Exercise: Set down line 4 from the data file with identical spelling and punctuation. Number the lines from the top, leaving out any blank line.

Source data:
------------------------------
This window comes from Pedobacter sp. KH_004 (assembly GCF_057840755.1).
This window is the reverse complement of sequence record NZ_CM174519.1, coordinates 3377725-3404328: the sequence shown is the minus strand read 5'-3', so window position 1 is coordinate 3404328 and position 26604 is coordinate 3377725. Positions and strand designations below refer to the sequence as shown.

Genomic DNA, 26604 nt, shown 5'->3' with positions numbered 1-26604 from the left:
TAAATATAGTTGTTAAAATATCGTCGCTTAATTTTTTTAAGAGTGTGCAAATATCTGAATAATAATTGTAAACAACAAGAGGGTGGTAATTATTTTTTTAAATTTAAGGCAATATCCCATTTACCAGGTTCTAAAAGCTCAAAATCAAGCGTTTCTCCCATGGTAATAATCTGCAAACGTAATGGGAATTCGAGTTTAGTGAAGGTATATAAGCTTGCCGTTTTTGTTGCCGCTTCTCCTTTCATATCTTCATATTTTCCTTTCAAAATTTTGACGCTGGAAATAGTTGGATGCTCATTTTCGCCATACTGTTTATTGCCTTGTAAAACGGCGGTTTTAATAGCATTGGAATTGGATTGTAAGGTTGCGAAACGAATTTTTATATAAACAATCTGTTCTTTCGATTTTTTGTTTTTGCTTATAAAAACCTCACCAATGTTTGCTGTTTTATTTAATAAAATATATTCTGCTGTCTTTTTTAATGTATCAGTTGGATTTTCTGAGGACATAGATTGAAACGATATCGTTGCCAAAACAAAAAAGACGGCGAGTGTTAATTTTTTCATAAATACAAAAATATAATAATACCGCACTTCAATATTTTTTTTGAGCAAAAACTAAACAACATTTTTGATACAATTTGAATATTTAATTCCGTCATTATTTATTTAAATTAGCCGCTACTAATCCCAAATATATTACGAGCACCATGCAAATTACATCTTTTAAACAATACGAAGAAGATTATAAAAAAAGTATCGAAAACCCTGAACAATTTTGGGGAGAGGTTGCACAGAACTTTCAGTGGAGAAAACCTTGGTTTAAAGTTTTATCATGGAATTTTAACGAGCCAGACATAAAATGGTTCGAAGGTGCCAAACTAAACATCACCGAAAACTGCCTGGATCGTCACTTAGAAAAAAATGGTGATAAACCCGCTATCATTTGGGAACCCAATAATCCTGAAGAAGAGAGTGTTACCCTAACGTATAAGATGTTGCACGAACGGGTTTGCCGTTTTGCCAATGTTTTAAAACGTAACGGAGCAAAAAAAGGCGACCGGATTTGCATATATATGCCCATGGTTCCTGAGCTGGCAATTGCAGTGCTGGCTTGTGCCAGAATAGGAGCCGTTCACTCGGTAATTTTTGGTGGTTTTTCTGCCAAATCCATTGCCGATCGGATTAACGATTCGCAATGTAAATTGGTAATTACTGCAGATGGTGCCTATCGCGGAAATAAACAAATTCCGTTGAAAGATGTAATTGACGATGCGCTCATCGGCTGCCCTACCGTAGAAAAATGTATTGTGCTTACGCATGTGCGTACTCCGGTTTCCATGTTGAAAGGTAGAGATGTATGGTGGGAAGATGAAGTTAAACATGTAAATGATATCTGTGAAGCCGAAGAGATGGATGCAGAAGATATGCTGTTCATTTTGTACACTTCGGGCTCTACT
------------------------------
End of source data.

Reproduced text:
TAAATATAGTTGTTAAAATATCGTCGCTTAATTTTTTTAAGAGTGTGCAAATATCTGAATAATAATTGTAAACAACAAGAGGGTGGTAATTATTTTTTTAAATTTAAGGCAATATCCCATTTACCAGGTTCTAAAAGCTCAAAATCAAGCGTTTCTCCCATGGTAATAATCTGCAAACGTAATGGGAATTCGAGTTTAGTGAAGGTATATAAGCTTGCCGTTTTTGTTGCCGCTTCTCCTTTCATATCTTCATATTTTCCTTTCAAAATTTTGACGCTGGAAATAGTTGGATGCTCATTTTCGCCATACTGTTTATTGCCTTGTAAAACGGCGGTTTTAATAGCATTGGAATTGGATTGTAAGGTTGCGAAACGAATTTTTATATAAACAATCTGTTCTTTCGATTTTTTGTTTTTGCTTATAAAAACCTCACCAATGTTTGCTGTTTTATTTAATAAAATATATTCTGCTGTCTTTTTTAATGTATCAGTTGGATTTTCTGAGGACATAGATTGAAACGATATCGTTGCCAAAACAAAAAAGACGGCGAGTGTTAATTTTTTCATAAATACAAAAATATAATAATACCGCACTTCAATATTTTTTTTGAGCAAAAACTAAACAACATTTTTGATACAATTTGAATATTTAATTCCGTCATTATTTATTTAAATTAGCCGCTACTAATCCCAAATATATTACGAGCACCATGCAAATTACATCTTTTAAACAATACGAAGAAGATTATAAAAAAAGTATCGAAAACCCTGAACAATTTTGGGGAGAGGTTGCACAGAACTTTCAGTGGAGAAAACCTTGGTTTAAAGTTTTATCATGGAATTTTAACGAGCCAGACATAAAATGGTTCGAAGGTGCCAAACTAAACATCACCGAAAACTGCCTGGATCGTCACTTAGAAAAAAATGGTGATAAACCCGCTATCATTTGGGAACCCAATAATCCTGAAGAAGAGAGTGTTACCCTAACGTATAAGATGTTGCACGAACGGGTTTGCCGTTTTGCCAATGTTTTAAAACGTAACGGAGCAAAAAAAGGCGACCGGATTTGCATATATATGCCCATGGTTCCTGAGCTGGCAATTGCAGTGCTGGCTTGTGCCAGAATAGGAGCCGTTCACTCGGTAATTTTTGGTGGTTTTTCTGCCAAATCCATTGCCGATCGGATTAACGATTCGCAATGTAAATTGGTAATTACTGCAGATGGTGCCTATCGCGGAAATAAACAAATTCCGTTGAAAGATGTAATTGACGATGCGCTCATCGGCTGCCCTACCGTAGAAAAATGTATTGTGCTTACGCATGTGCGTACTCCGGTTTCCATGTTGAAAGGTAGAGATGTATGGTGGGAAGATGAAGTTAAACATGTAAATGATATCTGTGAAGCCGAAGAGATGGATGCAGAAGATATGCTGTTCATTTTGTACACTTCGGGCTCTACT